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'No more head stockman, he's a chairman now': the making and breaking of the pastoral system in the Kimberley Ranges, 1903-1972

Jebb, Mary Anne (1998) 'No more head stockman, he's a chairman now': the making and breaking of the pastoral system in the Kimberley Ranges, 1903-1972. PhD thesis, Murdoch University.

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This thesis examines Aboriginal pastoral workers' life stories in the context of the two mass movements in Kimberley history: the move toward pastoral stations in the 'early days' of this century and away from them in the 1960s and 1970s. In the northern ranges region of the Kimberley pastoral settlement began in 1903, with a second phase of intense settlement from 1920. The recency of settlement in this region meant that in the late 1980s people were alive who had experienced both 'first contact' and the arrival of 'Welfare'. This study places Aboriginal life story narratives in a wider historical context, drawn from written archives and a range of oral testimonies about the origins and development of the pastoral system in the north and central Kimberley. The broader economic and political context which affected the process of incorporating northern ranges people into the Australian nation is examined through individual contacts and biographies to develop the patterns of alliances with 'Bosses' and the impact of Welfare on those relationships.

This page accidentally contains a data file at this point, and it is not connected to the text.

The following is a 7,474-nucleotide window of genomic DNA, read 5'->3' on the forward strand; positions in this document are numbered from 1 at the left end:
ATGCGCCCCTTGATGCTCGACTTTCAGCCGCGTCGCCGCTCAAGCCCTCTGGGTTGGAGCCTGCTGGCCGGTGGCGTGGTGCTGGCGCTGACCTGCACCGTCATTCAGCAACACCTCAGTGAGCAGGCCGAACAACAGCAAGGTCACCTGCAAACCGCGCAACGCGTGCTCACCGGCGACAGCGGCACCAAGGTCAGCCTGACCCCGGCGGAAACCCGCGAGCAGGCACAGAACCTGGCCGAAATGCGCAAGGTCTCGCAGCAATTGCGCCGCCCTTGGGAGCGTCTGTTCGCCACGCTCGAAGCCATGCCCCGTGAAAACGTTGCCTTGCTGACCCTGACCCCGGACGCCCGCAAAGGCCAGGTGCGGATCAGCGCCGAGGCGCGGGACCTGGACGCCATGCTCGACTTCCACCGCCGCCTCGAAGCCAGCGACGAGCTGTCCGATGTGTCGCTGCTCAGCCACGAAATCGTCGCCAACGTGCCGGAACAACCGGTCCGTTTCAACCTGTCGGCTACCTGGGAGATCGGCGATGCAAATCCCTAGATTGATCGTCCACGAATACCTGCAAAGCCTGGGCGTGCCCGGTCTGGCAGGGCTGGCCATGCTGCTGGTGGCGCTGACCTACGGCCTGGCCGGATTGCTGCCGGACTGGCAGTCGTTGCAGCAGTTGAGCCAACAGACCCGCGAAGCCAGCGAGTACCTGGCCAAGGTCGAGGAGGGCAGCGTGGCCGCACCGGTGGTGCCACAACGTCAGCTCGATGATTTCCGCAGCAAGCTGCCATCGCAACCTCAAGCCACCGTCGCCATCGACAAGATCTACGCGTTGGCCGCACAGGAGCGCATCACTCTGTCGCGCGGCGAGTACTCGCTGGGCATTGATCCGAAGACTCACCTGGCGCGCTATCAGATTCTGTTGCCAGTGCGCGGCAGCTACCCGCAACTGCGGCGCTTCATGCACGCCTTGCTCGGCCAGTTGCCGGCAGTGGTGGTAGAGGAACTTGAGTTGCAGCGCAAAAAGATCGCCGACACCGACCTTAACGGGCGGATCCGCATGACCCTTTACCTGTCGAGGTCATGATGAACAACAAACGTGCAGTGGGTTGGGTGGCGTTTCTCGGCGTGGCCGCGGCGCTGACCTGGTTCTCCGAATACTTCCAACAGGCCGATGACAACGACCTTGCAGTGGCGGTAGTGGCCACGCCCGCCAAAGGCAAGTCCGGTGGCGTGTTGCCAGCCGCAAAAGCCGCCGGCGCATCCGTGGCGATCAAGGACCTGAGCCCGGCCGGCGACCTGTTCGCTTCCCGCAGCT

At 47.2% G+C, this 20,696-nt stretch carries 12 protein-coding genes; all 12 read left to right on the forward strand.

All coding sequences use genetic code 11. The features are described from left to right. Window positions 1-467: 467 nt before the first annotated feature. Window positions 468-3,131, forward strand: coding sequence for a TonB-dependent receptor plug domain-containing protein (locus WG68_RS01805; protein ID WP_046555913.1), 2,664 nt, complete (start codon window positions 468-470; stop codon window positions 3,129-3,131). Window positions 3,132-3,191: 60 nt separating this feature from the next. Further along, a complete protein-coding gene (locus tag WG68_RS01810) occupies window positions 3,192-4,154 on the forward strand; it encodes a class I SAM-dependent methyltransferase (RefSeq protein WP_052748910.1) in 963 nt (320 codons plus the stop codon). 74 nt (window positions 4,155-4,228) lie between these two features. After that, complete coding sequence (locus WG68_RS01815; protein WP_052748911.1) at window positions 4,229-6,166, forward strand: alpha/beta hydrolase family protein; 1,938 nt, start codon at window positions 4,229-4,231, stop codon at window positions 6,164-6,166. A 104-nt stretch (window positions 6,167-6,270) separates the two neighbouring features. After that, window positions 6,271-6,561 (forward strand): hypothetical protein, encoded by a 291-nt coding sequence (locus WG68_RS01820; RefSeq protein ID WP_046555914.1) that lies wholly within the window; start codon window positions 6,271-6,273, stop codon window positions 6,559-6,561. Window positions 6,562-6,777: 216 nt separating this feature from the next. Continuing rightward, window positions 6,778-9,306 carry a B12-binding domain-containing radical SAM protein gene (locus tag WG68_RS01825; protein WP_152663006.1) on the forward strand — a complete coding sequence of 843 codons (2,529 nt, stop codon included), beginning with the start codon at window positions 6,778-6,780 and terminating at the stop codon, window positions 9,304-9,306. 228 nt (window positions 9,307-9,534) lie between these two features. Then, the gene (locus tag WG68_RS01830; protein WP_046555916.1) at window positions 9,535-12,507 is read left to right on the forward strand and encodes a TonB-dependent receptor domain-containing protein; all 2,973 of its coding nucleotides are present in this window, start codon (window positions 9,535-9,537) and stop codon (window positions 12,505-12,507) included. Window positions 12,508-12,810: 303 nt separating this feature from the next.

In 1971, small reserves on the outskirts of Kimberley towns which catered for 20 to 40 people in the 1950s, held up to 300 residents who were previously living on pastoral stations. The overcrowded and unserviced fringe camps were thought to contain people displaced from station employment by the decision to enforce equal wages for Aborigines in the pastoral industry. It is one of the contentions of this thesis that the social and economic foundations of the old rationing system on most of the stations in the northern Kimberley were crumbling before the award wages decision and its application to the Kimberley in 1969. The 'eviction after award wages' theme underestimates Aboriginal agency in the migration process, fails to take account of their changing social and economic requirements and the pull of Welfare support, glorifies the period of 'settlement' on stations and reinforces the 'myth of the lazy native' which underpinned public debate and Arbitration Commission discussions in the 1960s about the inclusion of Aboriginal workers within the Pastoral Industry Award.

Item Type: Thesis (PhD)
Murdoch Affiliation(s): School of Social Sciences
Supervisor(s): Reece, Robert and UNSPECIFIED
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